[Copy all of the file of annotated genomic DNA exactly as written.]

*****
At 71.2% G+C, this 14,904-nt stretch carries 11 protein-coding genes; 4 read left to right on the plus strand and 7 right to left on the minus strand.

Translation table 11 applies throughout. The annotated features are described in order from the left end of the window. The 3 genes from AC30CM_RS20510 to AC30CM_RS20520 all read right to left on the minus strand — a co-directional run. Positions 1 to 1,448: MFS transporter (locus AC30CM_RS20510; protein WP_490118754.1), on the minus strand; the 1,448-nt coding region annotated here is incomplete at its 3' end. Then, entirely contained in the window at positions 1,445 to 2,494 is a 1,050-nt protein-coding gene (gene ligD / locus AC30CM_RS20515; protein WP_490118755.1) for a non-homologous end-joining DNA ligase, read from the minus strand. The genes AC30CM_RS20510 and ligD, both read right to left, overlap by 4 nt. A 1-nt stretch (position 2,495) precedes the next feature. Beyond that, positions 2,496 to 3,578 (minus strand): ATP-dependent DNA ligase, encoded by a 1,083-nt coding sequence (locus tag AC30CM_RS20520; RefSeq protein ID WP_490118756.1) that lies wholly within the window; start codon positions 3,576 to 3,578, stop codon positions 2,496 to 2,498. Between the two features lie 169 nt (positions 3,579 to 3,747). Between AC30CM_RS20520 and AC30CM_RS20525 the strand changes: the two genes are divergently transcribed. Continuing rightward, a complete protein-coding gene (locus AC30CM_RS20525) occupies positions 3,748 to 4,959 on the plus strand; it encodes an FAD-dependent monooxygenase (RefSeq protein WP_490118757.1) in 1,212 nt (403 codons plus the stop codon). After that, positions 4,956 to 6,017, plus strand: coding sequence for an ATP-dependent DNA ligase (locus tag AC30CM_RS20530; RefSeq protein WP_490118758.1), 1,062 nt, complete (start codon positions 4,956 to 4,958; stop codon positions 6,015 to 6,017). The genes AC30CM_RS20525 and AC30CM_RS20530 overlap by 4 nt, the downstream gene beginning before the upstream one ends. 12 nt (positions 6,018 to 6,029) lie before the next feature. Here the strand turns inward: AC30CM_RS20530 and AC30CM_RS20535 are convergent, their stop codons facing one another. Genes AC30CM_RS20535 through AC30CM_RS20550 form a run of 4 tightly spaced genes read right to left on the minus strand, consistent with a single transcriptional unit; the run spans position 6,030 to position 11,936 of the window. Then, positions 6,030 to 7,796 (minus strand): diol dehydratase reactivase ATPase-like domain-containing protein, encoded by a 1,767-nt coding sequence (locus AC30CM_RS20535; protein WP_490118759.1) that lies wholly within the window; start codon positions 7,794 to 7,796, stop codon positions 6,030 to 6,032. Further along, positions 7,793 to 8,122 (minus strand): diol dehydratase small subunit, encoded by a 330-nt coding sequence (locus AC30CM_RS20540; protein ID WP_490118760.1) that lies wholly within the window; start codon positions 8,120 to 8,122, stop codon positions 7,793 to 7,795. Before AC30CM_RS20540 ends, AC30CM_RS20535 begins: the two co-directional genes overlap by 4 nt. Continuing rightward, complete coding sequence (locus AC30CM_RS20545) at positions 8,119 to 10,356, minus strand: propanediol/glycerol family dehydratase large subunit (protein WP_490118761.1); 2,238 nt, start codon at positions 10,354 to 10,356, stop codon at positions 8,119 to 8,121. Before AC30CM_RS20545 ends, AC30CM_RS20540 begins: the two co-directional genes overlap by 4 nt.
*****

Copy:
At 71.2% G+C, this 14,904-nt stretch carries 11 protein-coding genes; 4 read left to right on the plus strand and 7 right to left on the minus strand.

Translation table 11 applies throughout. The annotated features are described in order from the left end of the window. The 3 genes from AC30CM_RS20510 to AC30CM_RS20520 all read right to left on the minus strand — a co-directional run. Positions 1 to 1,448: MFS transporter (locus AC30CM_RS20510; protein WP_490118754.1), on the minus strand; the 1,448-nt coding region annotated here is incomplete at its 3' end. Then, entirely contained in the window at positions 1,445 to 2,494 is a 1,050-nt protein-coding gene (gene ligD / locus AC30CM_RS20515; protein WP_490118755.1) for a non-homologous end-joining DNA ligase, read from the minus strand. The genes AC30CM_RS20510 and ligD, both read right to left, overlap by 4 nt. A 1-nt stretch (position 2,495) precedes the next feature. Beyond that, positions 2,496 to 3,578 (minus strand): ATP-dependent DNA ligase, encoded by a 1,083-nt coding sequence (locus tag AC30CM_RS20520; RefSeq protein ID WP_490118756.1) that lies wholly within the window; start codon positions 3,576 to 3,578, stop codon positions 2,496 to 2,498. Between the two features lie 169 nt (positions 3,579 to 3,747). Between AC30CM_RS20520 and AC30CM_RS20525 the strand changes: the two genes are divergently transcribed. Continuing rightward, a complete protein-coding gene (locus AC30CM_RS20525) occupies positions 3,748 to 4,959 on the plus strand; it encodes an FAD-dependent monooxygenase (RefSeq protein WP_490118757.1) in 1,212 nt (403 codons plus the stop codon). After that, positions 4,956 to 6,017, plus strand: coding sequence for an ATP-dependent DNA ligase (locus tag AC30CM_RS20530; RefSeq protein WP_490118758.1), 1,062 nt, complete (start codon positions 4,956 to 4,958; stop codon positions 6,015 to 6,017). The genes AC30CM_RS20525 and AC30CM_RS20530 overlap by 4 nt, the downstream gene beginning before the upstream one ends. 12 nt (positions 6,018 to 6,029) lie before the next feature. Here the strand turns inward: AC30CM_RS20530 and AC30CM_RS20535 are convergent, their stop codons facing one another. Genes AC30CM_RS20535 through AC30CM_RS20550 form a run of 4 tightly spaced genes read right to left on the minus strand, consistent with a single transcriptional unit; the run spans position 6,030 to position 11,936 of the window. Then, positions 6,030 to 7,796 (minus strand): diol dehydratase reactivase ATPase-like domain-containing protein, encoded by a 1,767-nt coding sequence (locus AC30CM_RS20535; protein WP_490118759.1) that lies wholly within the window; start codon positions 7,794 to 7,796, stop codon positions 6,030 to 6,032. Further along, positions 7,793 to 8,122 (minus strand): diol dehydratase small subunit, encoded by a 330-nt coding sequence (locus AC30CM_RS20540; protein ID WP_490118760.1) that lies wholly within the window; start codon positions 8,120 to 8,122, stop codon positions 7,793 to 7,795. Before AC30CM_RS20540 ends, AC30CM_RS20535 begins: the two co-directional genes overlap by 4 nt. Continuing rightward, complete coding sequence (locus AC30CM_RS20545) at positions 8,119 to 10,356, minus strand: propanediol/glycerol family dehydratase large subunit (protein WP_490118761.1); 2,238 nt, start codon at positions 10,354 to 10,356, stop codon at positions 8,119 to 8,121. Before AC30CM_RS20545 ends, AC30CM_RS20540 begins: the two co-directional genes overlap by 4 nt.